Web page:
Reviewed on 07/01/2016 | Details & Permalink

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Vegangelical: How Caring for Animals Can Shape Your Faith

Sarah Withrow King. Zondervan, $16.99 trade paper (176p) ISBN 978-0-310-52237-9

Evangelical public policy activist King (Animals Are Not Ours [No Really, They're Not]) ambitiously makes a case for veganism and animal rights to an evangelical Christian audience that may not have thought much about the biblical significance of animals except as sacrifice and meat. King reexamines some key theological concepts, such as dominion, and major doctrinal arguments about the kingdom of God and reconciliation, using language that evangelicals will be comfortable with in order to move readers to reflect about animal welfare. Her theological analysis is more provocative and successful than the rest of the book, which relies on shocking anecdotes about horribly mistreated animals at zoos, pet stores, research labs, and factory farms. Considerable existing literature critiques animal treatment, especially in food production; a growing body of literature of ecospirituality also considers the dignity and place of animals in God's creation. For her audience, King's argument may be innovative, but those outside evangelical circles who have religiously motivated concern for the earth will find this work under-researched and longer on shock value than ethical provocation. (June)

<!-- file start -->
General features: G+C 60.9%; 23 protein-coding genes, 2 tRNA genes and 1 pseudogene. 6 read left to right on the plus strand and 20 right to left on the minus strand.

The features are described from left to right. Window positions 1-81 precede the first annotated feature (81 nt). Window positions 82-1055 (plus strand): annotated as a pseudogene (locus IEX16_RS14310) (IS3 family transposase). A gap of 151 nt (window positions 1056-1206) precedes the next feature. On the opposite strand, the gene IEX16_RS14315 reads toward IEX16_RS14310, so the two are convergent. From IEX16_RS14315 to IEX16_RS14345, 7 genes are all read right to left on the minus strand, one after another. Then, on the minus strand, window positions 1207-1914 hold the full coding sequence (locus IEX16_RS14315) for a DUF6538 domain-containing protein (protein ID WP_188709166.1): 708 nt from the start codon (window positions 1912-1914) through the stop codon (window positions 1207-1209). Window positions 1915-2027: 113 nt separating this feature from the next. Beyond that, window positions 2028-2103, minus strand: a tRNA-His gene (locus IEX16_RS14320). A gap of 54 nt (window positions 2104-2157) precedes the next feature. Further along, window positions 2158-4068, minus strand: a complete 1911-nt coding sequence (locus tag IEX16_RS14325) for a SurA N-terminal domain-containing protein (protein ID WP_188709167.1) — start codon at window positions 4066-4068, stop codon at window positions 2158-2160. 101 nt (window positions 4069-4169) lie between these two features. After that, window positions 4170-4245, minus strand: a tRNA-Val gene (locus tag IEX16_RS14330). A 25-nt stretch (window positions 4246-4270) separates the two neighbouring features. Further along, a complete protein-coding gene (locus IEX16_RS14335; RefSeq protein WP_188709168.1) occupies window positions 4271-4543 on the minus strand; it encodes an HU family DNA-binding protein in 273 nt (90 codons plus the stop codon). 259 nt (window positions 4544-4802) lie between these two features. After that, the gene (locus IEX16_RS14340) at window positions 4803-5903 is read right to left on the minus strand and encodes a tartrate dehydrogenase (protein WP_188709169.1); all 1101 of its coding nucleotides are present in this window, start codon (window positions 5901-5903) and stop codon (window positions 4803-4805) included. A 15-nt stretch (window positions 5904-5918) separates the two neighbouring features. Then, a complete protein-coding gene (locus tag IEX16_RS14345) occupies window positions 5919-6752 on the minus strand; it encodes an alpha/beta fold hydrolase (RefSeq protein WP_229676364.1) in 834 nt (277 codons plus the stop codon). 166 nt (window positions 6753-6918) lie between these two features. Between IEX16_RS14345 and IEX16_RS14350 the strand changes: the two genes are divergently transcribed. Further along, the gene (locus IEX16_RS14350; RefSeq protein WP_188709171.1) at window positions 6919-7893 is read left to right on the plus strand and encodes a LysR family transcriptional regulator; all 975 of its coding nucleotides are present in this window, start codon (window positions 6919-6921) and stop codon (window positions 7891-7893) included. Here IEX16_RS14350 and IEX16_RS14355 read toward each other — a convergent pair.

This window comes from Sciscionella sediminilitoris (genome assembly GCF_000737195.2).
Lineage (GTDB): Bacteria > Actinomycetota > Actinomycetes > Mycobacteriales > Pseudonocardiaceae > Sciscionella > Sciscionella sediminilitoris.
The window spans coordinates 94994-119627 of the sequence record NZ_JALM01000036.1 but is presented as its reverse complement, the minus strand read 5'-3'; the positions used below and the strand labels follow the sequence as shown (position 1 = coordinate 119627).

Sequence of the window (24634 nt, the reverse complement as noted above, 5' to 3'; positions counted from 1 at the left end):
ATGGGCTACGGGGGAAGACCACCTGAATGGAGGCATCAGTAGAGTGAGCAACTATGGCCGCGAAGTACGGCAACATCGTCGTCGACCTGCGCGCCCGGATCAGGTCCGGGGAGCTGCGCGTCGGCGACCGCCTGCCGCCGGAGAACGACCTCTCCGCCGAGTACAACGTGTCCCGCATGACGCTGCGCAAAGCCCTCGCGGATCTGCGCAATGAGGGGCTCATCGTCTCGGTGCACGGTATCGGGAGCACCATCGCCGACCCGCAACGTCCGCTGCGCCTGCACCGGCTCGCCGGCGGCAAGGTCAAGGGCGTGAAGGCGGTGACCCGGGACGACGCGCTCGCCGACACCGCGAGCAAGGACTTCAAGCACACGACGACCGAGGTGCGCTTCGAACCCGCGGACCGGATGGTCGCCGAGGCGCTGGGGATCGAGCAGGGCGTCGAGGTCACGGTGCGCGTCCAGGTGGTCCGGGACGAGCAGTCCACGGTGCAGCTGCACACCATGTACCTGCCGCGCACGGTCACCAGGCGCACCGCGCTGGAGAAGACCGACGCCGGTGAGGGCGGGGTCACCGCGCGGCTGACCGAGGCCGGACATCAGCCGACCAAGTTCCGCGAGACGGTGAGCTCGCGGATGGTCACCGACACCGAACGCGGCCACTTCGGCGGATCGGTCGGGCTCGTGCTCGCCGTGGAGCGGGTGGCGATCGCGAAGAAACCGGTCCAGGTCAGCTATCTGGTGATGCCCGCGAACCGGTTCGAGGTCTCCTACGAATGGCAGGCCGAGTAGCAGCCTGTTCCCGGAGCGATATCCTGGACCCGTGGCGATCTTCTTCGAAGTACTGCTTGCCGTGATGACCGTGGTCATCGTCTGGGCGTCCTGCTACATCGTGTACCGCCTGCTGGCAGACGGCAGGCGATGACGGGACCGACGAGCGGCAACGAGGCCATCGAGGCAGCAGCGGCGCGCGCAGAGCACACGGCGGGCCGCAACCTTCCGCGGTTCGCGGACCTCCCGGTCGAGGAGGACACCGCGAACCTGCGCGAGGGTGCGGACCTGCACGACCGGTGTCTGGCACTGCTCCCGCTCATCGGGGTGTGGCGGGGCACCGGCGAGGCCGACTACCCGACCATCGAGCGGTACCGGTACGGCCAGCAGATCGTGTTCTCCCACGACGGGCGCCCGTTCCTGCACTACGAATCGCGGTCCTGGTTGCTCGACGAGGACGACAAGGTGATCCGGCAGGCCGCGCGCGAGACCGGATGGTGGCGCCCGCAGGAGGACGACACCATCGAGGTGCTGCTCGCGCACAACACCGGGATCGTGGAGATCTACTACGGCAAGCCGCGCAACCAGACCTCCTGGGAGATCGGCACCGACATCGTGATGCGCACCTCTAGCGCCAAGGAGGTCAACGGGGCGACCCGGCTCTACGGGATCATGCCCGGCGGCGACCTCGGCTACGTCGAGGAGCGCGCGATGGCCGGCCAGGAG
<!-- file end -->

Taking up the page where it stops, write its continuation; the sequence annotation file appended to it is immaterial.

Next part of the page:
Reviewed on 07/01/2016 | Details & Permalink

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A Woman's Place: A Christian Voice for Your Calling in the Office, the Home, and the World

Katelyn Beaty. Howard, $22.99 (272p) ISBN 978-1-4767-9409-9

Beaty, Christianity Today's first female managing editor, writes eloquently on the potentially divisive topic of women entering the workforce in increasing numbers, which has transformed traditional conceptions of the place of women within the family unit. Beaty practically notes that all women work, whether caring for the family or earning money; it's simply their surroundings that change. In researching the book, Beaty discovered that most women feel torn between their jobs and family obligations. Citing theologians and Christian thinkers with various opinions about women treating vocational jobs as their callings, Beaty situates her main argument around Sheryl Sandberg's Lean In and considers how Christian women should balance responsibilities toward their families, their faith, and their own career ambitions. The book is written for a narrow audience; the women interviewed "tended to be at least middle class, have a college degree, live in or just outside urban areas, and be white." Readers will be treated to in-depth study from a scriptural perspective as Beaty traces the history of women and work through the ages. Beaty's work is certain to generate lively discussion and some personal soul-searching. (July)